In 2008, French motocross rider Livia Lancelot won the FIM Women’s Motocross World Championshipand became the first ever women’s world champion in the history of motocross. This victory came right in the middle of a shifting conversation within the world of action sports: rather than talking about the best champions, people were increasingly talking about why more women weren’t becoming the best champions. Gender imbalance and action sports have traditionally gone hand in hand, and motocross is no exception. However, things are tangibly improving on that front: since the Powder Puff National in 1974 – the first big female motocross race in the U.S. – we’ve seen an influx of competitions pop up specifically giving props to female athletes. There’s the WMX championship series, the X Games, the Endurocross series, just to name a few; and in the 2000s, women’s motocross became an official part of the AMA Pro National series, one of the world’s most prestigious motocross championships. And it’s not just about organisations moving to include women, too. Traditional motocross audiences want to see more women excelling in the sport, as exemplified by Vicki Golden: despite being the first woman in the Freestyle Motocross competition at LA’s X Games 2013 and despite competing against prominent male riders, she earned a bronze medal based off of real-time voting from people tuning into the competition on Twitter.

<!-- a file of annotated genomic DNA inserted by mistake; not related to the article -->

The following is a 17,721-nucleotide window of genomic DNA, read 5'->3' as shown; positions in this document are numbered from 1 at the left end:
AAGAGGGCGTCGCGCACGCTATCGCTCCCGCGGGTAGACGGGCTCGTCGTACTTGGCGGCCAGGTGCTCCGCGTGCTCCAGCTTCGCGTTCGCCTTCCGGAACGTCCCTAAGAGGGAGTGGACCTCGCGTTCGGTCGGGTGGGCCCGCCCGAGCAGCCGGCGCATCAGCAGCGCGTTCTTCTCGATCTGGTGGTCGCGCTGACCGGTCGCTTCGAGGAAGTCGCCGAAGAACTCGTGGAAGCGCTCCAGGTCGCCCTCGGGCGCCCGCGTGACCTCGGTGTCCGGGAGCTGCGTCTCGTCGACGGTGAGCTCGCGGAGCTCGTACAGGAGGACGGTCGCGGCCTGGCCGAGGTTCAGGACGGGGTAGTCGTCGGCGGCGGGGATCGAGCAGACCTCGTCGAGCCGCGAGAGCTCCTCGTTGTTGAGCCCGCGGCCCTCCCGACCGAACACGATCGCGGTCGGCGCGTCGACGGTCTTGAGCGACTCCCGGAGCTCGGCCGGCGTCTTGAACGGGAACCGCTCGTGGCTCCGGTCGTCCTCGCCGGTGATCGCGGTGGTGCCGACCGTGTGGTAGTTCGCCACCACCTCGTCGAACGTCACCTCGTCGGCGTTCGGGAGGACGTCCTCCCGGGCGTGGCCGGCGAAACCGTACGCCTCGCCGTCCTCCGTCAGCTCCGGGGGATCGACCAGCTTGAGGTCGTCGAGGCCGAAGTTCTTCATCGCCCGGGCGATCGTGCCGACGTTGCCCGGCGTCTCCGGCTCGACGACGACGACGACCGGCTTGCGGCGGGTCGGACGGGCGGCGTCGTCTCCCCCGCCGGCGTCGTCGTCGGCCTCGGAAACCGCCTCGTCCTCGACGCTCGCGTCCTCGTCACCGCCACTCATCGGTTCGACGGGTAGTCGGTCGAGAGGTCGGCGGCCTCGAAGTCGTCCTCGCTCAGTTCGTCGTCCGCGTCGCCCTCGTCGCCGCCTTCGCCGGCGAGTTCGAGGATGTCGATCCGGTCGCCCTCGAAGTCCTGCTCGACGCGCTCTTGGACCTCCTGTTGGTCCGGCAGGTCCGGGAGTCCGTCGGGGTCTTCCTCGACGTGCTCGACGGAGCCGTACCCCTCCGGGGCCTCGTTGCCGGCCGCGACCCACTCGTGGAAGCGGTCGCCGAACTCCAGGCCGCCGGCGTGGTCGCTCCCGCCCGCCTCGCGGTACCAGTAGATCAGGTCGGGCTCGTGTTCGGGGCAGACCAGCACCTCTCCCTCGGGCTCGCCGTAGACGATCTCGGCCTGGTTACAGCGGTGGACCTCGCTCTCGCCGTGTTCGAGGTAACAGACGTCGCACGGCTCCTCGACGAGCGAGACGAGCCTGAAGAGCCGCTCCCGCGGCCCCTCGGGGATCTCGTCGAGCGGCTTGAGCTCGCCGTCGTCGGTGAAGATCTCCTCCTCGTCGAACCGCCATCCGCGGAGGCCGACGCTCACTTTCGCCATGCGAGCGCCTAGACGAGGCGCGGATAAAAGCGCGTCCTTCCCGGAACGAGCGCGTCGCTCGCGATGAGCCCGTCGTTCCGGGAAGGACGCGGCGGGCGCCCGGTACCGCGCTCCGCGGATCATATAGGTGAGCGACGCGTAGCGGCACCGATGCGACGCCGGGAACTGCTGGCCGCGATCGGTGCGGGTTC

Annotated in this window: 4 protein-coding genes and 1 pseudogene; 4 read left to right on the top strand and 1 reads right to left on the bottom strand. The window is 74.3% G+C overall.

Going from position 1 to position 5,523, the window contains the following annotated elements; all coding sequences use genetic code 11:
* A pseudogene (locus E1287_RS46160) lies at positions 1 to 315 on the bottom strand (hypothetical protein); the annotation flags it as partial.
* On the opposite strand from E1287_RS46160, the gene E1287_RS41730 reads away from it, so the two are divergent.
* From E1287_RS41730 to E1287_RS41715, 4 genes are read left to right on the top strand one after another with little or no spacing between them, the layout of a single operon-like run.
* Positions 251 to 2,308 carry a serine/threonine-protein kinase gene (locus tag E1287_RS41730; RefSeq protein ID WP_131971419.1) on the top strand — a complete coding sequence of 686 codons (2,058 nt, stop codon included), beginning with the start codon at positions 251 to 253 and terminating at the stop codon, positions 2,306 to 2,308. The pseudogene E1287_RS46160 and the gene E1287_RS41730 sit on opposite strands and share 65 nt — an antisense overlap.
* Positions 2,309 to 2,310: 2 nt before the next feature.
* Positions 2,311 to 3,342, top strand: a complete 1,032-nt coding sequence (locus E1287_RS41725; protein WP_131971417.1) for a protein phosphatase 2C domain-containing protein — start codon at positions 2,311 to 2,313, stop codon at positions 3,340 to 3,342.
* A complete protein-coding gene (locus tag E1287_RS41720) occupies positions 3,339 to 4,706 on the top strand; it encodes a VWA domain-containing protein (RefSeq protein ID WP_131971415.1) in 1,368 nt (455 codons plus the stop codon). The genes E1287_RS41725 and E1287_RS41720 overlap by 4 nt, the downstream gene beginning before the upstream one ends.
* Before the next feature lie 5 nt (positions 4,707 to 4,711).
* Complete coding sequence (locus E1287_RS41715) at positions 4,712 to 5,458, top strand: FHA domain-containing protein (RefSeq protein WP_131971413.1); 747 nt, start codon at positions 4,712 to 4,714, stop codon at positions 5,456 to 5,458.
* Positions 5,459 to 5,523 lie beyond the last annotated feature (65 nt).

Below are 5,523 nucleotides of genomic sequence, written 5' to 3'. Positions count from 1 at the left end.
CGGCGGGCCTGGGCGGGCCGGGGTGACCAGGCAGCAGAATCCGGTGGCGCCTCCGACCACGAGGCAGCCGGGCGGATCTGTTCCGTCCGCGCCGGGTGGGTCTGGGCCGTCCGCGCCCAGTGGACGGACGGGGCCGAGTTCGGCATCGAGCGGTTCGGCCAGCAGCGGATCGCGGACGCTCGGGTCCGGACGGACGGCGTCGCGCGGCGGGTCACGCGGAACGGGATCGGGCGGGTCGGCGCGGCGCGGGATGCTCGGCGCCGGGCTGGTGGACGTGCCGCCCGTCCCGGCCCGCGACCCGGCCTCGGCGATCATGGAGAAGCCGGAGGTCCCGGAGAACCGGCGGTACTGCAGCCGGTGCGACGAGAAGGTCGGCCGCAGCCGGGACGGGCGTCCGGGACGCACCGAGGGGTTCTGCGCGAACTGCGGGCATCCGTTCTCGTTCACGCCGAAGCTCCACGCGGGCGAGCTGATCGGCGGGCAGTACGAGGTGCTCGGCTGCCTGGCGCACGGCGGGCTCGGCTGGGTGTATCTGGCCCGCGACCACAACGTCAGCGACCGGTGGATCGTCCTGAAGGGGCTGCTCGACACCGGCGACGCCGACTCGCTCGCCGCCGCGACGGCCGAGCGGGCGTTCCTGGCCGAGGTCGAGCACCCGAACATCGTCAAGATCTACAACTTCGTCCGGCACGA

The impact of including women in motocross culture has been so tangible that women are increasingly participating in the sport even in countries like Iran, where women are banned from riding motorcycles in public. On the wave of this momentum, Girls are Awesome caught up with Livia about what it’s like being the only girl at the start line and what the women’s scene in motocross is like today.
Great to get a ride in before the CAMP VC madness started in Wales with the lovely people of LEVIS & STYLIST MAGAZINE ❤️
READ THE FULL ARTICLE HERE : http://pages.stylist.co.uk/fashion/breaking-up-the-boys-club/
If you do one thing today watch this.Read More
We had another amazing year at Dirt quake this year. Love this event every year. It never disappoints
It was Namin's turn to race in the 125cc class this year on Gemma's trusty old SR125. If you ever wanted to try dirt track racing its the perfect place to start out. We've also got our ladies Dirt camp event coming u this weekend in collaboration with Greenfield dirt track & the DTRA who are also coming to give beginners dirt track mini bike sessions at CAMP VC ! Go get that dirt ladies!!!
Thanks to the lovely Rachel Billings for the dreamy images. They've got us all excited for CAMP VC now!!!!!!